The Problem with Food Waste and How to Help

The U.S. produces $160 billion worth of food each year, and about fifty percent of it is thrown away annually by the farms themselves, grocery stores, or even consumers. Many people are trying to fix this problem or better themselves and their habits, but many still contribute to the ongoing issue of food waste. People need to decrease the amount of food wasted because it leaves a huge carbon footprint and it takes away from the food others need to thrive. 

Beginning at food production, farms create a massive carbon footprint and throw away food that is adequate to eat. The production of food in the United States takes up 15.7 percent of the total energy budget, as well as using 50 percent of all land. In addition, the production of food takes up 80 percent of all freshwater the United States uses yearly. One would assume that with this significant amount of resources being used that the food produced wouldn’t be wasted, however, 20 billion pounds of, mainly edible, produce is lost or thrown away on farms annually- while some food is even left unharvested. 

As for the food that gets to the stores, according to a recent study, supermarkets throw away 43 billion pounds of food every year. Most of this food is unexpired and edible. It is thrown away because massive shipments of food for grocery stores arrive before people have had the chance to buy the previous shipments. In addition, at home people follow expiration dates too strictly. Expiration dates are determined by the producers of the food, and expiration dates signify when the food is at the end of its peak of taste. Food is still edible after the expiration date, but companies want their food to taste its best so consumers buy it again. Also, people overestimate the amount of food they can eat. U.S. consumers waste nearly 150,000 tons of food per day. Many believe that since food can decompose, it is okay to throw away. On the contrary, as food rots, it releases methane, which is a greenhouse gas that has a far greater negative impact on the atmosphere than CO2.

30 to 40 percent of food in the United States is wasted. Around 300 million people live in the US, and around 41 million are facing hunger. If we were able to use that 30 to 40 percent of food wasted, national hunger could potentially be ended. Many take for granted the food they have and don’t stop to think about the impact that wasting food has on the planet.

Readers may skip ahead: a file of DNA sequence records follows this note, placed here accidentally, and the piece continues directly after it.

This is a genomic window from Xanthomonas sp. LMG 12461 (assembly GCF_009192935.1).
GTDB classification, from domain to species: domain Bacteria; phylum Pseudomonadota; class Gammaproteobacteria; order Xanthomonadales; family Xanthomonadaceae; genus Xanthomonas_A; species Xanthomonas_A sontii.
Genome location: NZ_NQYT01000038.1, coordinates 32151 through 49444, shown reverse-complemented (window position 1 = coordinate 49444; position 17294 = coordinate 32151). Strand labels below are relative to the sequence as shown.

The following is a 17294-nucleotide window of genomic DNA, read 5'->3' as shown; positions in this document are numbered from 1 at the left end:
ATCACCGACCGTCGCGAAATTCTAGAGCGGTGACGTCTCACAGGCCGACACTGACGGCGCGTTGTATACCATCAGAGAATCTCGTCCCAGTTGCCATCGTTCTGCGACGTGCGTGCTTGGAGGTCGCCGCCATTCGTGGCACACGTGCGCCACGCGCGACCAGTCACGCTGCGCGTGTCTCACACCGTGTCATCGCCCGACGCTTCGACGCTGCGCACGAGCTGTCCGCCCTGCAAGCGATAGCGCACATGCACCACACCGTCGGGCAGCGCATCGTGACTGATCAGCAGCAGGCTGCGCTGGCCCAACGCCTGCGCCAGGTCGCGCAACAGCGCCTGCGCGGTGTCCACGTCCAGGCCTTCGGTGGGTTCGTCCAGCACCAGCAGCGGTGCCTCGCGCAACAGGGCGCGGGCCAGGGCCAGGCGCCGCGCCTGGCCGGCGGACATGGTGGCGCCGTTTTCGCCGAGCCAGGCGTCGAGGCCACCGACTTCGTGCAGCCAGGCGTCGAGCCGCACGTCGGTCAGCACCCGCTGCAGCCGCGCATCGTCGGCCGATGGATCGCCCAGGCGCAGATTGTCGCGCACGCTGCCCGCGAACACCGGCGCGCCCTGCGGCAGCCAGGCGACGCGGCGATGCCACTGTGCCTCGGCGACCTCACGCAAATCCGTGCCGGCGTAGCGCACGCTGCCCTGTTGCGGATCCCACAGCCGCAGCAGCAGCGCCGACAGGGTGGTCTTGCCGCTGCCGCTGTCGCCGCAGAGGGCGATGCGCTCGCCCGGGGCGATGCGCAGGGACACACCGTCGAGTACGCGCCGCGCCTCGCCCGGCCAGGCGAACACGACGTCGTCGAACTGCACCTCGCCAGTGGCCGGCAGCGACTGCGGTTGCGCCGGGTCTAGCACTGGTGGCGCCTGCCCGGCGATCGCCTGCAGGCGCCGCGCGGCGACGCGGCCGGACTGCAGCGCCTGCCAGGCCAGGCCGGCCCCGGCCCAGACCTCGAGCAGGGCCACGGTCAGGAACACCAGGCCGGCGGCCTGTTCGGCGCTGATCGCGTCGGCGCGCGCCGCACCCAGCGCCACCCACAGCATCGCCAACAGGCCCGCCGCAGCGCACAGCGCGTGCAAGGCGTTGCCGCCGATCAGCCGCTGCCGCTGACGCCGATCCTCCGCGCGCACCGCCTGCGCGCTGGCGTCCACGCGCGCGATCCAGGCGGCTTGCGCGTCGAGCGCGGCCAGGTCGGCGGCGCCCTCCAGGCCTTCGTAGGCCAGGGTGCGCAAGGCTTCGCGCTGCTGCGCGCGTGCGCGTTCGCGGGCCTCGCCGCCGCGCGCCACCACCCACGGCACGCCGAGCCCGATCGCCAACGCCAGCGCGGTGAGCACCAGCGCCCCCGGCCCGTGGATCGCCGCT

People ignore the problems around them because they assume that others will fix them, and it is only “one meal wasted,” but millions of people are thinking the same things. By implementing small changes, tips, and tricks to waste less food, your carbon footprint could significantly be reduced. Food waste is an apparent and growing issue. It’s important to recognize how much food waste you produce, do your research, be more mindful, and help spread the word to others. Unfortunately, this issue cannot be fixed by a single person.

Ways to Help Save Food:

  1. Compost: Instead of throwing away the scraps of food you may have leftover, you can compost them. You can purchase a composter online and manually take your composted food to your local recycling and disposal facility or use the broken down scraps as dirt for your garden. 
  2. Buy Foods with Less Packaging: Try to avoid buying pre-cut fruits or packaged veggies. In addition, try to bring reusable grocery and produce bags instead of using single-use paper or plastic ones.
  3. Save Your Leftovers: Freeze soups or stews for later and bring your leftovers for lunch the next day. You can also freeze your fruit which can be used in smoothies, oatmeal, baking, and so much more!
  4. Find Multiple Uses for Foods: If a watermelon is mushy, make popsicles. Pickle your vegetables or make applesauce out of your old apples. Be creative with the ways you save food.
  5. Eat the Skins: Many people peel their apples, peaches, cucumbers, and kiwis. But did you know that those are all edible? You can also eat the stems of strawberries and save carrot tops for broths or juices.
  6. Don’t take expiration dates too strictly: This is not saying to force yourself to eat your moldy bread or turned-blue yogurt. However, if it is a little after the expiration date and it looks, smells, and tastes fine or if it is not even opened but a few days after the expiration date, check before you chuck it.
  7. There are many creative ways to avoid wasting food. Implementing some of these strategies into your life can reduce your carbon footprint and help combat this issue of food waste.

Sources:

“Food Waste Is a Massive Problem-Here’s Why.” FoodPrint, 15 Apr. 2020, https://foodprint.org/issues/the-problem-of-food-waste/ .

“Food Waste Set to Increase to 2.1 Billion Tons Annually by 2030 – Yale E360.” Yale E360, https://e360.yale.edu/digest/food-waste-set-to-increase-to-2-1-billion-tons-annually-by-2030#:~:text=Food%20Waste%20Set%20to%20Increase%20to%202.1%20Billion%20Tons%20Annually%20by%202030,-Discarded%20food%20at&text=Each%20year%2C%201.6%20billion%20tons,third%20of%20all%20food%20produced . Accessed 12 Sept. 2020.

Kubala, Jillian. “20 Easy Ways to Reduce Your Food Waste.” Healthline, Healthline Media, 20 Nov. 2017, www.healthline.com/nutrition/reduce-food-waste.

“Reducing Wasted Food At Home | Reduce, Reuse, Recycle | US EPA.” US EPA, 18 Apr. 2013, https://www.epa.gov/recycle/reducing-wasted-food-home .

Why Do We Waste Perfectly Good Food In The U.S.? | AJ+. YouTube, 28 Aug. 2018, https://www.youtube.com/watch?v=gkbOpCRyKvQ .

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